The art of the Brazilian Trio is defined by the superlative musicality of the players that comprise it: by the delicate trellis work of pianist Helio Alves, the muscularity of bassist Nilson Matta’s “harmolodicism” and rhythmic intensity and the sensuality of Duduka da Fonseca’s percussion colors.
However it is when the individualism of each artist is subsumed into the collective expression of the trio that the true beauty of the trio emerges. Thus the trio is reminiscent of the great trios of Bill Evans and of the enduring one that Keith Jarrett drives. But there is an elemental difference. Each of the members of the Brazilian Trio is informed by intense “Brazilliance” rarely heard before now. How might this unique character be detected and experienced? Firstly there is the swagger of rhythm that defines Brazilian music; one that is both primordial and refined as is any rhythmic collision between African and European cultures could possibly be. Then there is the deeply emotional nature of Brazilian melody that is characterized by an explosively joyous or elementally sad cry that is resident in the notes of the song that is sung or played by instruments.
Nowhere is this more exquisitely evident than in the miraculous song “O Cantador” This work comes from the pen of the great Dori Caymmi. While it is a magnificent composition what makes it even more so is the aching manner of its recital by the players in this trio. The sighing notes of Alves’ piano rise and fall in giant waves that wash over the throbbing soul of its characters. NIlson Matta echoes the heartbeat of their anguish and in the inspired brush-work of Duduka da Fonseca can be heard the gasps of both sadness and the catharsis that follows. This assumes almost classical proportions as the trio melds all of this narrative and emotions into a song of such majestic theatre that it explodes with visionary beauty. Elsewhere, on the NIlson Matta chart, “LVM/Direto Ao Assunto” there is, once again, the wonderful interplay between the players as they swerve their way through Matta’s tune, which swings in mood from mellow to ecstatic. But whatever the mood and whichever the spectrum of colors, these musicians are masters of the nuanced phrase and musical sentence.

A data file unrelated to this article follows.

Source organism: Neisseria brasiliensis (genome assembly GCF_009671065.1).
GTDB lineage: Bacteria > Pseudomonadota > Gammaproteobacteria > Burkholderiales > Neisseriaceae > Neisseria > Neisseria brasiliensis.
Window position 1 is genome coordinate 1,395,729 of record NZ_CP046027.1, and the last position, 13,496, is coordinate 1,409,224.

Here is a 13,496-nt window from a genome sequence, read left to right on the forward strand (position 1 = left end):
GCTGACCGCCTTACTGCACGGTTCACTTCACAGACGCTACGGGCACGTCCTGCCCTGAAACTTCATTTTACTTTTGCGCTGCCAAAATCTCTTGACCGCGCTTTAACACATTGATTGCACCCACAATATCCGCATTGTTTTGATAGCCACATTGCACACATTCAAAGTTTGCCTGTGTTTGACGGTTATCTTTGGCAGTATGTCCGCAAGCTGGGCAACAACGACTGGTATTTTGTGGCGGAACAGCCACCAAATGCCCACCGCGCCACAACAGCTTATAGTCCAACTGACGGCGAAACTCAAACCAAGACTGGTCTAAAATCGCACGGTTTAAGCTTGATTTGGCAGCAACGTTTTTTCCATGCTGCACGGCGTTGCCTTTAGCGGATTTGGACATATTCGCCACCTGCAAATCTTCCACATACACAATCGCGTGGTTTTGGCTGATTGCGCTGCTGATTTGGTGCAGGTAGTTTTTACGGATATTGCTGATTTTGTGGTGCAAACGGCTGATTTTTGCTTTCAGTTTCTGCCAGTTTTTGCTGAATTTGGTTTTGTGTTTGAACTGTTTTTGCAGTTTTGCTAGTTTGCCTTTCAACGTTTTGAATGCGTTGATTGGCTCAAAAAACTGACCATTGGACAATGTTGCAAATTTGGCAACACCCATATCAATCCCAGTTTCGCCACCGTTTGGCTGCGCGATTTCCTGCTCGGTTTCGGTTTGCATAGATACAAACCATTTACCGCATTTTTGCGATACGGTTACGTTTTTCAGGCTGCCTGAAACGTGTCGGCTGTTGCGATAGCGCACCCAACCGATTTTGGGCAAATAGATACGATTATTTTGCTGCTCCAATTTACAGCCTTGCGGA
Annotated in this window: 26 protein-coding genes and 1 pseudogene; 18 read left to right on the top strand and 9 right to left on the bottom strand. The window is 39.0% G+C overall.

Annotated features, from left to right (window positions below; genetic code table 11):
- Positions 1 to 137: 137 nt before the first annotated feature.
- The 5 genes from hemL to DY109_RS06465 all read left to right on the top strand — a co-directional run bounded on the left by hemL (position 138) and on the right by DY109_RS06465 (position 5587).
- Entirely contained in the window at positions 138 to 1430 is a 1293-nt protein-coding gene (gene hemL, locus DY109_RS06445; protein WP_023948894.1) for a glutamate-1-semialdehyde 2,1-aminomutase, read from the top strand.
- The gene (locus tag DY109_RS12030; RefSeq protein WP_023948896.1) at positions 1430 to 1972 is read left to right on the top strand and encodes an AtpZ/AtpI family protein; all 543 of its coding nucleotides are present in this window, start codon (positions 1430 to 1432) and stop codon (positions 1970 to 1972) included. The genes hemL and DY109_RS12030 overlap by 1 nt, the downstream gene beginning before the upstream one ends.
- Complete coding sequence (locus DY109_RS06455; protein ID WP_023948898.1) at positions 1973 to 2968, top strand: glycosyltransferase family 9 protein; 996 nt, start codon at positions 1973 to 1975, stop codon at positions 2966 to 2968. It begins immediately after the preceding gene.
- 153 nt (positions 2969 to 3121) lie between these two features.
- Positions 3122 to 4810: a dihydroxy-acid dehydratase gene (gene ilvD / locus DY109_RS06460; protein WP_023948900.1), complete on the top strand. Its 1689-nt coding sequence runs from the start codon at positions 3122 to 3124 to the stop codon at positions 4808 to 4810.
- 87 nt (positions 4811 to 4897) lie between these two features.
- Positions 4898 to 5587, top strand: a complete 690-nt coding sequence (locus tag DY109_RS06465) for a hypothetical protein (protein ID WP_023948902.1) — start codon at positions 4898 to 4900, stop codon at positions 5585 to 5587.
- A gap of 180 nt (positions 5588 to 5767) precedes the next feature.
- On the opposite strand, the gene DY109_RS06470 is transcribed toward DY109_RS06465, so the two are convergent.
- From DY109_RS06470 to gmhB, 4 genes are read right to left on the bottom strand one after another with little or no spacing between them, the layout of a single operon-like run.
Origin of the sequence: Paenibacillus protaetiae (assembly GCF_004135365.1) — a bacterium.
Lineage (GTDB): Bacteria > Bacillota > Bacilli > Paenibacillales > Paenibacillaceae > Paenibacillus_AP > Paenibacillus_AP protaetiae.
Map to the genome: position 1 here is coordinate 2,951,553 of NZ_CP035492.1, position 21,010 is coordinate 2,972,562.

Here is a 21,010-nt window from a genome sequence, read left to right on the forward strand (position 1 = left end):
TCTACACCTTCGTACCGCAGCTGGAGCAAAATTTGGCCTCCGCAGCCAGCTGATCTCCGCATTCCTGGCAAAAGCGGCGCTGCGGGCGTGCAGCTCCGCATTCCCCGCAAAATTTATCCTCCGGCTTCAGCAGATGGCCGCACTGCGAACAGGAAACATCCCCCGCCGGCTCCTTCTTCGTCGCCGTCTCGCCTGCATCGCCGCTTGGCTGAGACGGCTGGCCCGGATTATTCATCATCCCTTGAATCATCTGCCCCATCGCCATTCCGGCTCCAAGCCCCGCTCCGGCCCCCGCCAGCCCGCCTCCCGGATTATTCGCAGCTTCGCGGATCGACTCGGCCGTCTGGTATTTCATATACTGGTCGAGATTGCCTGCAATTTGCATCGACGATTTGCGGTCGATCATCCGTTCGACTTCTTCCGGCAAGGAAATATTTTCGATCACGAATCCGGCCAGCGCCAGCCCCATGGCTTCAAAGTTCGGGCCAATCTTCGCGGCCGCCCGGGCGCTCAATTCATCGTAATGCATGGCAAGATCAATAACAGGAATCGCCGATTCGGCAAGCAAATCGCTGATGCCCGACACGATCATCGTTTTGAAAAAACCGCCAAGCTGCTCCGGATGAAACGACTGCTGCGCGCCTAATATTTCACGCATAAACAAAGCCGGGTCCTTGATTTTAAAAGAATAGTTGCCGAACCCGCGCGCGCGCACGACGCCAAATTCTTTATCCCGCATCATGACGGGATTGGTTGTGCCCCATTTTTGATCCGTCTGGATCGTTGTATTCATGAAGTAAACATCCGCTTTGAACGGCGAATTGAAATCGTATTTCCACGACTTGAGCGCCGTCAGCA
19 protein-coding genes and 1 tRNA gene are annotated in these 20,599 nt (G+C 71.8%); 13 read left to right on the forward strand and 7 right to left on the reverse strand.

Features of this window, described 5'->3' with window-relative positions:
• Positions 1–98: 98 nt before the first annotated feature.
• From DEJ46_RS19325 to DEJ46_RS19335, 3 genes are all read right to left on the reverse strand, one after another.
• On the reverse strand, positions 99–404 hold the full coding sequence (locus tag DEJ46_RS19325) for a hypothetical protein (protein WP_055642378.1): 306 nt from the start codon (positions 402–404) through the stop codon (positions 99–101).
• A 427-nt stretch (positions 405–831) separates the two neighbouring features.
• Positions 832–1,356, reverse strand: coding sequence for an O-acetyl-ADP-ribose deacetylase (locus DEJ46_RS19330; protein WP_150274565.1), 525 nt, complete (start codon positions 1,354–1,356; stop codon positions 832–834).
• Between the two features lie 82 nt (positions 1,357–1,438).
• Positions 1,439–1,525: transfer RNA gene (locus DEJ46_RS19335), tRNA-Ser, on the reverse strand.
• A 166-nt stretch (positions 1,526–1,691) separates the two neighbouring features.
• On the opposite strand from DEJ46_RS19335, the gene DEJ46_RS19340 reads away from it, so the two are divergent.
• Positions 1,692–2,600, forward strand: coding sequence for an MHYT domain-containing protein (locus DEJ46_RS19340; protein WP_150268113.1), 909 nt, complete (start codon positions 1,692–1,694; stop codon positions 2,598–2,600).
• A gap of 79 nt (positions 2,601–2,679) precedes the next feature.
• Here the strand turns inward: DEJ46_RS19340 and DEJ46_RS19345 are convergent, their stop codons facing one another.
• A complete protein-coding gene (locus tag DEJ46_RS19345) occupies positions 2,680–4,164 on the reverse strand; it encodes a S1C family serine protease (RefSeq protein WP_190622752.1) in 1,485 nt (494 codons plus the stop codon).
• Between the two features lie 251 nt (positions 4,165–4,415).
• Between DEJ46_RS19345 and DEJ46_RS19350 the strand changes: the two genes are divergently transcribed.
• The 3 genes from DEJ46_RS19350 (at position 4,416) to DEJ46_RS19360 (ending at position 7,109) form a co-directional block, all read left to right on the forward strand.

Much of this has to do with being steeped in the art Brazil’s version of “deep song” or the chorinho or little cry. When this soulful cry, somewhat akin to the blues shout, is melded with the swing of the jazz idiom the ensuing music melts the heart and delights the mind to such an extent that both move the body into an everlasting dance. This is another reason why this group is unique. It has captured the high emotion of “deep song” and fused it with the elementally wild swing. Nilson Matta’s solo followed by the lilting solo on Antonio Carlos Jobim’s “Luiza” is a case in point. So is the feverish maracatu of Jobim’s “O Bôto”. There is much more to cheer about on this miraculous album. Perhaps this is the reason why Constelação will go down as one of the finest musical events of the year.
Tracks: Constelação; Bebe; Embalo; O Cantador; Quebra Pedra; LVM/Direto Ao Assunto; Luiza; O Bôto; Isabella; Bolivia.
Personnel: Helio Alves: piano; Nilson Matta: bass; Duduka da Fonseca: drums.
Brazilian Trio – Website: http://motema.com/artist/brazilian-trio
Label: Motéma Music
Release date: June 2012
Reviewed by: Raul da Gama
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